Leviathan: A (Linktastic) Review

Leviathan by Scott WesterfeldThe year is 1914 and Europe is preparing for war. Although the events leading to a world war are sudden, the lines have long been drawn between the Clanker and Darwinist nations. While Austria-Hungary and Germany put their faith in steam-driven iron machines and guns, the British Darwinists fabricate monstrous beasties as their weapons and ships.

At the center of the conflict is Alexsandar Ferdinand, prince of the Austro-Hungarian Empire and son of the ill-fated Archduke Franz Ferdinand. With the death of assassination of his parents, Alek’s title is worthless; his own country ready to betray him. Only a battle-worn Stormwalker and a loyal crew stand between Alek and a fate similar to his parents as the young prince goes into hiding.

Meanwhile, Deryn Sharp is a girl hiding a monstrous secret to join the British Air Service. Disguised as boy, Deryn can hold her own as an airman. But the risk of discovery is as constant as the danger of battler as her airship flies nearer to battle.

Born in two different worlds, from different sides of the same war, everything will change when Alek and Deryn finally meet in Leviathan (2009) by Scott Westerfeld with illustrations by Keith Thompson. Until then, the only question is: Do you oil your war machines? Or do you feed them?

Find it on Bookshop.

Leviathan is the first book in Westerfeld’s new series (a projected trilogy, I’m almost certain). It is nothing like his vastly popular Uglies series or anything else he has written. The first thing readers need to know about this book is that it does not fit into the traditional science fiction niche that so comfortably houses Uglies (and Peeps). Instead, Leviathan is a steampunk* novel.

Instead of looking to the future as science fiction often does steampunk looks to the past creating an alternate history where it was not the modern era but the Victorian era who made all of the great technological advances. Instead of the technology we have today, steampunk suggests a world running on clockwork mechanisms, brass and steel, and in the case of Leviathan genetic engineering that we can still only imagine.

That is the world that Alek and Deryn inhabit–a world changing before their eyes as World War One begins in Europe. Westerfeld weaves the two teenagers’ stories together to create a seamless picture of both the Clanker and Darwinist lifestyle. Their two paths also converge as both characters realize that their futures lie far from their European homes.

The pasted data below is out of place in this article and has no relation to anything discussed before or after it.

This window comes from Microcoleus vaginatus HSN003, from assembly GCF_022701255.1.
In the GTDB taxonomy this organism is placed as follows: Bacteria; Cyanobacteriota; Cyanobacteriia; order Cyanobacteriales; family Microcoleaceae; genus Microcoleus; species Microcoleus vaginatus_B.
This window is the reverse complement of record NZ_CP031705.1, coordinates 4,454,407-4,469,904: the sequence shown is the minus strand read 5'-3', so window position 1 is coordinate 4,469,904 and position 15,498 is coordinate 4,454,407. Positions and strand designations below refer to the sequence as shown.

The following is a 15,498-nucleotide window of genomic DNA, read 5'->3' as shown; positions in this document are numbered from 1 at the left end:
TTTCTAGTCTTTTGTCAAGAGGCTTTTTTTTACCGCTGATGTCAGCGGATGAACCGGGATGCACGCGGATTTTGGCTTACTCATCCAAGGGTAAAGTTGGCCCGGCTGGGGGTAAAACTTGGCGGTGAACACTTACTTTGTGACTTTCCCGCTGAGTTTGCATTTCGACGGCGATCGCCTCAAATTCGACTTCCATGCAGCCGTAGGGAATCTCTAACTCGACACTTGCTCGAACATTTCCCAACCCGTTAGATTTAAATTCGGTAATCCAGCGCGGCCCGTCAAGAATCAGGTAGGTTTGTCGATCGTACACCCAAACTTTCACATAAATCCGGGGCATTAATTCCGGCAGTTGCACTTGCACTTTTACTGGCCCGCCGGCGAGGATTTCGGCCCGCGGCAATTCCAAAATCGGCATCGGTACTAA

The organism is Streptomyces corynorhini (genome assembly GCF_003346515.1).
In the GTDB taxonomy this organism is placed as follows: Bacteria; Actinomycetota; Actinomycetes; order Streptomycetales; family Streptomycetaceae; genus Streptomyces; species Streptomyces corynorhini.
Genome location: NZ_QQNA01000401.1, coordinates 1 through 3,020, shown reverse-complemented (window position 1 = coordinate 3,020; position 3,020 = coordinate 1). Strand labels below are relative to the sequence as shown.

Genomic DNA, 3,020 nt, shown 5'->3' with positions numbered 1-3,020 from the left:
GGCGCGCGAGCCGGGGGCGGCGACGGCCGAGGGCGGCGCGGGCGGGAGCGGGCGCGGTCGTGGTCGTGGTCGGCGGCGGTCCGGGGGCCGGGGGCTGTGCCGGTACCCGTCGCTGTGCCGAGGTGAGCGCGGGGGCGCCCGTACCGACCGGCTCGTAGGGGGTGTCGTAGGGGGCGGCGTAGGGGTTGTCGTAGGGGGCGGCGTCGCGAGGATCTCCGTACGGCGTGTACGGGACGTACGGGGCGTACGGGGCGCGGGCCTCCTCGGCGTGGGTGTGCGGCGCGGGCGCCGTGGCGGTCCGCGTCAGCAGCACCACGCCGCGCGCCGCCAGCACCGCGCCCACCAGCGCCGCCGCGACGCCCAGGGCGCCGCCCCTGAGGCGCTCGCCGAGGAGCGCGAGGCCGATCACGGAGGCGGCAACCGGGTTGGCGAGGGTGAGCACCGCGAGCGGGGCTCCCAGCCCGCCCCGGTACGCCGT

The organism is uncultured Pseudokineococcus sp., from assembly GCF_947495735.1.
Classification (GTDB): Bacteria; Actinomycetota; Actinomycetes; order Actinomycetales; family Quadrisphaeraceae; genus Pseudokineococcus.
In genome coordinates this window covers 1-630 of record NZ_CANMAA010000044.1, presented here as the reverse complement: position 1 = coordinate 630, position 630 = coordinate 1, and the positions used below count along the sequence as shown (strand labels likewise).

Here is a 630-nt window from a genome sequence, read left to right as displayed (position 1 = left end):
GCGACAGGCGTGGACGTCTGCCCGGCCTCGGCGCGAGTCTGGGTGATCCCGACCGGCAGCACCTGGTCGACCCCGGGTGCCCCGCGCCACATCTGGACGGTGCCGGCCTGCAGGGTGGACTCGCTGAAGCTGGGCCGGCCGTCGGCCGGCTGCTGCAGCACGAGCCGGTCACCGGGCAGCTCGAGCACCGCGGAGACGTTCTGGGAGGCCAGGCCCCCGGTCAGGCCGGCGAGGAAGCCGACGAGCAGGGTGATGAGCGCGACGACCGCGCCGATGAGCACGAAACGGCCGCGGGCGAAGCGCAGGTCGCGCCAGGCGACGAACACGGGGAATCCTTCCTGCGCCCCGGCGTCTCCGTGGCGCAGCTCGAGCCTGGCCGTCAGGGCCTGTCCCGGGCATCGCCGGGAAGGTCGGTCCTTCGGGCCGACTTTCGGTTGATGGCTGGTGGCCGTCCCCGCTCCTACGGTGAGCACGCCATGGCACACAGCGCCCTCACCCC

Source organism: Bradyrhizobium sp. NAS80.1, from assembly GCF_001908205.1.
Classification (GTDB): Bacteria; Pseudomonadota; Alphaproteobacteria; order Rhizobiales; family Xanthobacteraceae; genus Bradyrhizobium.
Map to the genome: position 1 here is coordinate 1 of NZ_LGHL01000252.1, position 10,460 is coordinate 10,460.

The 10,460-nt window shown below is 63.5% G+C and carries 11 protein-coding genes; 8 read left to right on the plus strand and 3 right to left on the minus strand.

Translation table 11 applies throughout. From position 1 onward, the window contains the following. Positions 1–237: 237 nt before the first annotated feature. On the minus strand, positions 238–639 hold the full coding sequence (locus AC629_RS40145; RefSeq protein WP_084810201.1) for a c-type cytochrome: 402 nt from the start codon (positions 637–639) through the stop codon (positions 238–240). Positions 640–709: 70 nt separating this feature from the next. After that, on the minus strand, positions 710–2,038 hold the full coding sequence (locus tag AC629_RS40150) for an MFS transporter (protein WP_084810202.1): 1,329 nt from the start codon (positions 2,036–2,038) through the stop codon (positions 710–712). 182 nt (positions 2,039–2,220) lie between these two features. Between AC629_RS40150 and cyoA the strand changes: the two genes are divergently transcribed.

Leviathan might be the book I was most excited to read in 2009. It was also one of the best. As usual, Westerfeld’s writing is pitch-perfect blending science, action, and brilliant characters to create a book made of pure magic. It hardly seemed possible, but for me this book has far surpassed all of Westerfeld’s previous (awesome) books.

Keith Thompson’s brilliant illustrations set the mood for the story and bring the world of the Clankers and Darwinists to life in intricate line drawings**. The American/Canadian and Australian editions of Leviathan also feature full color endpapers with an allegorical map of Europe as drawn by Thompson*** that only adds to the book’s charm.

The series will continue with Behemoth.

* You can read more about steampunk in “Steampunk: Reclaiming Tech for the Masses” by Lev Grossman in the December 14, 2009 issue of Time Magazine (Grossman quotes Westerfeld in the article)

**If you need even more reasons to read this book, be sure to watch the Leviathan Trailer on Youtube to see some of Thompson’s illustrations quite literally come to life.

***You can view The Grand Map on Westerfeld’s blog where Thompson also provides an in-depth commentary on the making of the map.

Possible Pairings: We Rule the Night by Claire Eliza Bartlett, The Spiderwick Chronicles by Holly Black and Tony DiTerlizzi, Etiquette & Espionage by Gail Carriger, Clockwork Angel by Cassandra Clare, The Glass Sentence by S. E. Grove, The Paper Magician by Charlie N. Holmberg, Fire and Hemlock by Diana Wynne Jones, Dreamhunter by Elizabeth Knox, Nathaniel Fludd, Beastologist: Flight of the Phoenix by R. L. LaFevers with illustrations by Kelly Murphy, Boneshaker by Cherie Priest, Jackaby by William Ritter, The Invention of Hugo Cabret by Brian Selznick, Everland by Wendy Spinale, The Scorpio Races by Maggie Stiefvater, The Screaming Staircase by Jonathan Stroud, Around the World in Eighty Days by Jules Verne, The Time Machine by H. G. Wells, Firefly (television series) The League of Extraordinary Gentlemen (graphic novel and movie), The Secret Adventures of Jules Verne (television series), Serenity (movie)

2 thoughts on “Leviathan: A (Linktastic) Review

  1. Thanks for the comment! I already had this book on my to-read list, but I’ve been hesitating because of the author. I’m not sure how I feel about the Uglies series. (Have you read them, and if so, did you like them?) I began the first book and got tired of the word ‘pretty’ VERY fast, and didn’t finish it. As for your possible pairings… I just read Flight of the Phoenix, and I really enjoyed Serenity, but I didn’t think either of them were all that steampunk-ish.


    1. I enjoyed the Uglies series (Extras was my fave which is actually after the trilogy), but I can see your point about the language. In my view, Leviathan far surpasses the entire Uglies series in terms of awesome-ness and how much I liked it.

      As to the pairings, they aren’t steampunk in the conventional sense but I felt they shared a similar vibe–that might be me but I just felt like they would be the logical places to go after reading this one–though it sounds like Airborn should be on the list too now!


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